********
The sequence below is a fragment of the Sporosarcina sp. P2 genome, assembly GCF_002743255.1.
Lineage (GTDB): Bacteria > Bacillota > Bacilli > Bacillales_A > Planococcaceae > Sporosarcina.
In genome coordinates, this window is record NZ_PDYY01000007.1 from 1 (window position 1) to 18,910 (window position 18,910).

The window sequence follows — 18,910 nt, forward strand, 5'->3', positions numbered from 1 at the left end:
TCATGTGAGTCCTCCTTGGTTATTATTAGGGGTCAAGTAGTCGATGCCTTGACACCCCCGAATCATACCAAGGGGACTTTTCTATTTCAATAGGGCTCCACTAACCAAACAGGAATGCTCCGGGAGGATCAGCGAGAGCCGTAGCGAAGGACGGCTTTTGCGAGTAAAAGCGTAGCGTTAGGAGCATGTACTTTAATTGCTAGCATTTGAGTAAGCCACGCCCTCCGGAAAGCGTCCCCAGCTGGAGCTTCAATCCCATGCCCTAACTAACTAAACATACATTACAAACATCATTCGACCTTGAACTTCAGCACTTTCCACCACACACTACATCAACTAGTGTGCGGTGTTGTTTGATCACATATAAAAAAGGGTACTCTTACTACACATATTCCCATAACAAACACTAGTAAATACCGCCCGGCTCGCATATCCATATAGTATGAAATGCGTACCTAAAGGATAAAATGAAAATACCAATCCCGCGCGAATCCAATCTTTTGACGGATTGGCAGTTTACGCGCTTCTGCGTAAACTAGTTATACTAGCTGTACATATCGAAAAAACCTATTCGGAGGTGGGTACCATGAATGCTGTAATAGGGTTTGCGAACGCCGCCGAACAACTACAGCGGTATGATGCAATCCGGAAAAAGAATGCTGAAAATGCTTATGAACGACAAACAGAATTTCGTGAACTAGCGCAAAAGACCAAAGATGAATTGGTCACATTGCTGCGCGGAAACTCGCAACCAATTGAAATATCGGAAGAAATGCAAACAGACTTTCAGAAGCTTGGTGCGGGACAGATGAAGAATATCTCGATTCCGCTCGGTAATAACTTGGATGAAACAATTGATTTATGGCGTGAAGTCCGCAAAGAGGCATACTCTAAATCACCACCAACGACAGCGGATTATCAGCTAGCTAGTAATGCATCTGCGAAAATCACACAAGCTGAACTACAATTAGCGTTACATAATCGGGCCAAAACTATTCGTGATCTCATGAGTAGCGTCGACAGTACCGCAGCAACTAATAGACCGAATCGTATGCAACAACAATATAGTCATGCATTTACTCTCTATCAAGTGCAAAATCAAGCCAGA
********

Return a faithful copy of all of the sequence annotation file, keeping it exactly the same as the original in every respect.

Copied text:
The sequence below is a fragment of the Sporosarcina sp. P2 genome, assembly GCF_002743255.1.
Lineage (GTDB): Bacteria > Bacillota > Bacilli > Bacillales_A > Planococcaceae > Sporosarcina.
In genome coordinates, this window is record NZ_PDYY01000007.1 from 1 (window position 1) to 18,910 (window position 18,910).

The window sequence follows — 18,910 nt, forward strand, 5'->3', positions numbered from 1 at the left end:
TCATGTGAGTCCTCCTTGGTTATTATTAGGGGTCAAGTAGTCGATGCCTTGACACCCCCGAATCATACCAAGGGGACTTTTCTATTTCAATAGGGCTCCACTAACCAAACAGGAATGCTCCGGGAGGATCAGCGAGAGCCGTAGCGAAGGACGGCTTTTGCGAGTAAAAGCGTAGCGTTAGGAGCATGTACTTTAATTGCTAGCATTTGAGTAAGCCACGCCCTCCGGAAAGCGTCCCCAGCTGGAGCTTCAATCCCATGCCCTAACTAACTAAACATACATTACAAACATCATTCGACCTTGAACTTCAGCACTTTCCACCACACACTACATCAACTAGTGTGCGGTGTTGTTTGATCACATATAAAAAAGGGTACTCTTACTACACATATTCCCATAACAAACACTAGTAAATACCGCCCGGCTCGCATATCCATATAGTATGAAATGCGTACCTAAAGGATAAAATGAAAATACCAATCCCGCGCGAATCCAATCTTTTGACGGATTGGCAGTTTACGCGCTTCTGCGTAAACTAGTTATACTAGCTGTACATATCGAAAAAACCTATTCGGAGGTGGGTACCATGAATGCTGTAATAGGGTTTGCGAACGCCGCCGAACAACTACAGCGGTATGATGCAATCCGGAAAAAGAATGCTGAAAATGCTTATGAACGACAAACAGAATTTCGTGAACTAGCGCAAAAGACCAAAGATGAATTGGTCACATTGCTGCGCGGAAACTCGCAACCAATTGAAATATCGGAAGAAATGCAAACAGACTTTCAGAAGCTTGGTGCGGGACAGATGAAGAATATCTCGATTCCGCTCGGTAATAACTTGGATGAAACAATTGATTTATGGCGTGAAGTCCGCAAAGAGGCATACTCTAAATCACCACCAACGACAGCGGATTATCAGCTAGCTAGTAATGCATCTGCGAAAATCACACAAGCTGAACTACAATTAGCGTTACATAATCGGGCCAAAACTATTCGTGATCTCATGAGTAGCGTCGACAGTACCGCAGCAACTAATAGACCGAATCGTATGCAACAACAATATAGTCATGCATTTACTCTCTATCAAGTGCAAAATCAAGCCAGA